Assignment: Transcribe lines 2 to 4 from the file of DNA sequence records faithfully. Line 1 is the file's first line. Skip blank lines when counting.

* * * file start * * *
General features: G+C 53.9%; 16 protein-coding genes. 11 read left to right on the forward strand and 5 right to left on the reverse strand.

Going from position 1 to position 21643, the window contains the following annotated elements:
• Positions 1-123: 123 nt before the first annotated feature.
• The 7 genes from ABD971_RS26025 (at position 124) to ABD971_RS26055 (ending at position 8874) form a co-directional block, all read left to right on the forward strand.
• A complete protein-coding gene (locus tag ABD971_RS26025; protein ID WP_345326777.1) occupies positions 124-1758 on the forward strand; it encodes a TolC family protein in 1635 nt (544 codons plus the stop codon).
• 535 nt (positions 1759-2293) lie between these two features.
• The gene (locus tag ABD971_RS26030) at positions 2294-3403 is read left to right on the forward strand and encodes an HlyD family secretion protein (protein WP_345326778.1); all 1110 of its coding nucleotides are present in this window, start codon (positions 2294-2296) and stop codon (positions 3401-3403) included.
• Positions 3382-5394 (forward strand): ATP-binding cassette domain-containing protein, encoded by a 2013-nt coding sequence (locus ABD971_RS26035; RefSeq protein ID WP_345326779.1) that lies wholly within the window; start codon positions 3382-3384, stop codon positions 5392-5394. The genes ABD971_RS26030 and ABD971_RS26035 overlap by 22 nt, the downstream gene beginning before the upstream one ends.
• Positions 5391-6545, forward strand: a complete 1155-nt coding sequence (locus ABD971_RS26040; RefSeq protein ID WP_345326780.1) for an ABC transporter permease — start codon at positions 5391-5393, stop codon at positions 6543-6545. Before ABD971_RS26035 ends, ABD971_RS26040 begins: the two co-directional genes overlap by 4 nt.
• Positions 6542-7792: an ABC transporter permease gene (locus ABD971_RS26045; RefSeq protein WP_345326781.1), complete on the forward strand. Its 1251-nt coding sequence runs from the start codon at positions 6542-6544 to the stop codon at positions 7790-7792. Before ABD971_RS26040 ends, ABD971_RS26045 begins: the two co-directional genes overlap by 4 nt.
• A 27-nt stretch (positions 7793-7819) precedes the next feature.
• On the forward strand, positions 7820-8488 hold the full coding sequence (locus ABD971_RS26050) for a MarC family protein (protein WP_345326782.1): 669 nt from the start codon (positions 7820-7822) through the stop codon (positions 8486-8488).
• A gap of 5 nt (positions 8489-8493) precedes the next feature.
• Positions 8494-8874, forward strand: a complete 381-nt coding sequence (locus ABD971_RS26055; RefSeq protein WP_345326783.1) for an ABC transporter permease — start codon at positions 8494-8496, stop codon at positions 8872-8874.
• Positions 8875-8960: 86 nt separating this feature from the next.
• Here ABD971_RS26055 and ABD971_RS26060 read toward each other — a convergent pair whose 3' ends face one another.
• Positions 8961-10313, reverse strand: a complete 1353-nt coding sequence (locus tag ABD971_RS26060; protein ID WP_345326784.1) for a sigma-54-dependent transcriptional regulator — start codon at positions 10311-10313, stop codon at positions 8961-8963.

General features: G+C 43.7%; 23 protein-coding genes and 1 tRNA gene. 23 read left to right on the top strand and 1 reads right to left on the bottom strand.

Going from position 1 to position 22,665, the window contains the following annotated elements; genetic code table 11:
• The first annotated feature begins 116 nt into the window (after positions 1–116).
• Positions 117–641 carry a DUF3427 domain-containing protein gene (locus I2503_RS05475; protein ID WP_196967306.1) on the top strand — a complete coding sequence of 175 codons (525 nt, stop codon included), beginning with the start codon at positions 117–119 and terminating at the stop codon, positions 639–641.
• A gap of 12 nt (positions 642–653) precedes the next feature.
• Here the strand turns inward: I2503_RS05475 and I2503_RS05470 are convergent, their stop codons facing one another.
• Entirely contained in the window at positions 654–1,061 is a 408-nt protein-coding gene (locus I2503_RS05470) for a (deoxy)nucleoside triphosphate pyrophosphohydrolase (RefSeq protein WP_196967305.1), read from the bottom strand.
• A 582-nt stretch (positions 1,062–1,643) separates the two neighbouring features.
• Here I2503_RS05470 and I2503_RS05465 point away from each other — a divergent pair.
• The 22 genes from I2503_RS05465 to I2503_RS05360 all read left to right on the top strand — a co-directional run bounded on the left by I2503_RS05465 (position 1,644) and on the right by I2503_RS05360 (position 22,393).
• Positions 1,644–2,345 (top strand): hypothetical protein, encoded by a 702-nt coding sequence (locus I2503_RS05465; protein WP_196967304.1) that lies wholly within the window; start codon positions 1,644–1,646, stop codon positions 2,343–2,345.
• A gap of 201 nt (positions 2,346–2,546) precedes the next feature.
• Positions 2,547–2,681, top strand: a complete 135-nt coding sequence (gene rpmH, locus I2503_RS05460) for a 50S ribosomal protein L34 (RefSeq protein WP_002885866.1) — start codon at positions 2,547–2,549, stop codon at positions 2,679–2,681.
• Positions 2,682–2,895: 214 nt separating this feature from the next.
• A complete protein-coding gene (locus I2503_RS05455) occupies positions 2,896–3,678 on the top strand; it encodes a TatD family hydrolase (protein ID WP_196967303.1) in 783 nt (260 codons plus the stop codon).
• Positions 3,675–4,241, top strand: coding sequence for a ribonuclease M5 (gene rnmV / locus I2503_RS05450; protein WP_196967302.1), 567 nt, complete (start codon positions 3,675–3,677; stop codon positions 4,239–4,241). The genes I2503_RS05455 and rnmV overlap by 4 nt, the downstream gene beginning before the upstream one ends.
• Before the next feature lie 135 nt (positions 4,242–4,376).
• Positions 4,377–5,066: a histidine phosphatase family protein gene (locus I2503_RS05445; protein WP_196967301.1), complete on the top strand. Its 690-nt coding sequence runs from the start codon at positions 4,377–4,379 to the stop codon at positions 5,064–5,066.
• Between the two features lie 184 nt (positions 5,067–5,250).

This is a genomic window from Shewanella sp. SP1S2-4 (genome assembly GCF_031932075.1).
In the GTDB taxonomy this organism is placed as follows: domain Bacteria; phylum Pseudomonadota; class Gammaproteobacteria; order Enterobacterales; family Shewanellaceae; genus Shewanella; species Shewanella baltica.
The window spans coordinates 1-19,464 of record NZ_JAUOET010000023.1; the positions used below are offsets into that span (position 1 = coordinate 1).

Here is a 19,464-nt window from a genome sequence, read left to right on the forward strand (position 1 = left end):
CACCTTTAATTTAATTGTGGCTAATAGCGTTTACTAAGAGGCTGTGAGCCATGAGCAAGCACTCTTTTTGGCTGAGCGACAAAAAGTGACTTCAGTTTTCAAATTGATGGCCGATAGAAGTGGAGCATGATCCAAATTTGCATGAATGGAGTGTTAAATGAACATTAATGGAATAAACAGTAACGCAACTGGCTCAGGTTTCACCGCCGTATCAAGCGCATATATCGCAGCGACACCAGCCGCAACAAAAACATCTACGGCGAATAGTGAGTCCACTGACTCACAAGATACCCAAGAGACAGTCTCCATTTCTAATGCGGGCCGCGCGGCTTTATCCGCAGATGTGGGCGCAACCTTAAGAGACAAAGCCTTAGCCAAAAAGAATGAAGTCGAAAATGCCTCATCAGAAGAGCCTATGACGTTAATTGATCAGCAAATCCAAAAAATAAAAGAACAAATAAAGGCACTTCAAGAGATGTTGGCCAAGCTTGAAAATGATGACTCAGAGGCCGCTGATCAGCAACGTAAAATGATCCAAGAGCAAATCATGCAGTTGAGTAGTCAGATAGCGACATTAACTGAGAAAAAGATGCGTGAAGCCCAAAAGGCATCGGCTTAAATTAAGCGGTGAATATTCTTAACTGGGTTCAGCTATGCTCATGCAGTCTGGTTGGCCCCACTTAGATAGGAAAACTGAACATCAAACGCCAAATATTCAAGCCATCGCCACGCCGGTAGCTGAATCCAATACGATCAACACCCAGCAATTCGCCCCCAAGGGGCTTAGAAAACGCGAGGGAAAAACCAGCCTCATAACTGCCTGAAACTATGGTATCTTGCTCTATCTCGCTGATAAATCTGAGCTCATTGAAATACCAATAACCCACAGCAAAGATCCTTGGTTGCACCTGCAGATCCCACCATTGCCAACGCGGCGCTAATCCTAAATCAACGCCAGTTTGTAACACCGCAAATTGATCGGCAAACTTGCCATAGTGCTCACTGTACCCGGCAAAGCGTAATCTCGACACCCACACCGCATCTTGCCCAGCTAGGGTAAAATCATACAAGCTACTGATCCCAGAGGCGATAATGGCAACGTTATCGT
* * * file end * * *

Going from position 1 to position 21643, the window contains the following annotated elements:
• Positions 1-123: 123 nt before the first annotated feature.
• The 7 genes from ABD971_RS26025 (at position 124) to ABD971_RS26055 (ending at position 8874) form a co-directional block, all read left to right on the forward strand.